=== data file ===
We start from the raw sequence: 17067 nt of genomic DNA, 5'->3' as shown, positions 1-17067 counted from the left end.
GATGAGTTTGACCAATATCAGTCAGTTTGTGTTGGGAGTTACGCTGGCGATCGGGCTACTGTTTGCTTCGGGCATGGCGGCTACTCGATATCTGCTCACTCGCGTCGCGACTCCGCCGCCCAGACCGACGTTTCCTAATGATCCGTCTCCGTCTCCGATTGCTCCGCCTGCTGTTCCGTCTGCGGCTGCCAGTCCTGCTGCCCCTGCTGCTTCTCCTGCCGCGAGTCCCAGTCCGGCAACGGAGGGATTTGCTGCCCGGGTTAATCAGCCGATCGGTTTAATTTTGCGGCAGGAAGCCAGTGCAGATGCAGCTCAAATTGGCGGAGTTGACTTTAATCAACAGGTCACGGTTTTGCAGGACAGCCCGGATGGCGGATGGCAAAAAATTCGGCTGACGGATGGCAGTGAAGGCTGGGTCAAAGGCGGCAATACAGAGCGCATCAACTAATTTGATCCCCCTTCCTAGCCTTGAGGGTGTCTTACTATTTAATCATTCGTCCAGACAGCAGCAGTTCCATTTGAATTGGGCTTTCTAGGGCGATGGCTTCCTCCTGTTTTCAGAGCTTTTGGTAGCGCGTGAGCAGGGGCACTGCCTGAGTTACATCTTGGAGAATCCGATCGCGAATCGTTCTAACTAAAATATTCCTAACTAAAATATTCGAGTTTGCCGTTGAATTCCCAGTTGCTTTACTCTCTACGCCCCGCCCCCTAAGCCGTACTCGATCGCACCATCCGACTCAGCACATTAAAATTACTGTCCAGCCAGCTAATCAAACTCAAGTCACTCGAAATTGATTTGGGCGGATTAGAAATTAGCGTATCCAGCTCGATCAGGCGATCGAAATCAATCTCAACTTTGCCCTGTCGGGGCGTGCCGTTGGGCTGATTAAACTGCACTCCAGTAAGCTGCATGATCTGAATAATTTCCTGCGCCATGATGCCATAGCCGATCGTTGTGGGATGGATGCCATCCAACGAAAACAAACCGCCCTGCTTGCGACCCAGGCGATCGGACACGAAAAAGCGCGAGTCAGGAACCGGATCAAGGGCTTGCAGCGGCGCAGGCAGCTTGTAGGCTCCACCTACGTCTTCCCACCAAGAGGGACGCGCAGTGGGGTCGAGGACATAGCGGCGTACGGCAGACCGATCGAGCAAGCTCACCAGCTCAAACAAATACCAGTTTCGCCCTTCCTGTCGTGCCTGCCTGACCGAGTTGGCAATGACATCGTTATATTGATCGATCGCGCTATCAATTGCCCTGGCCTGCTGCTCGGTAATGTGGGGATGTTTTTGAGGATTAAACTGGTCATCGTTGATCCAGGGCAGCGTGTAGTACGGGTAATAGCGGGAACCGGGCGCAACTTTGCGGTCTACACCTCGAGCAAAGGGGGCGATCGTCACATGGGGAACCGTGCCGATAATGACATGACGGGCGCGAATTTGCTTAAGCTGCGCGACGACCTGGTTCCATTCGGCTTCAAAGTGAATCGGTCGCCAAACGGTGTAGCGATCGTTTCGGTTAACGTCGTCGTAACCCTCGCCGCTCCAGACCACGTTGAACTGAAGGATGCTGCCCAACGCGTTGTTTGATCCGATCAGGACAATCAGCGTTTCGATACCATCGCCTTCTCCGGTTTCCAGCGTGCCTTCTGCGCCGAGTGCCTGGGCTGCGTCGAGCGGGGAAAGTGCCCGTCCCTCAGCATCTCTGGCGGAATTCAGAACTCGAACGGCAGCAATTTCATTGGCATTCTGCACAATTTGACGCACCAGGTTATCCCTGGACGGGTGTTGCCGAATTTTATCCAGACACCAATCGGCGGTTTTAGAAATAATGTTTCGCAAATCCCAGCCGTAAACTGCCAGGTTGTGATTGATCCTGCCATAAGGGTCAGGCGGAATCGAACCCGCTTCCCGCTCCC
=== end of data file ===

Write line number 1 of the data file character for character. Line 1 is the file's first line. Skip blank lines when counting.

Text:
We start from the raw sequence: 17067 nt of genomic DNA, 5'->3' as shown, positions 1-17067 counted from the left end.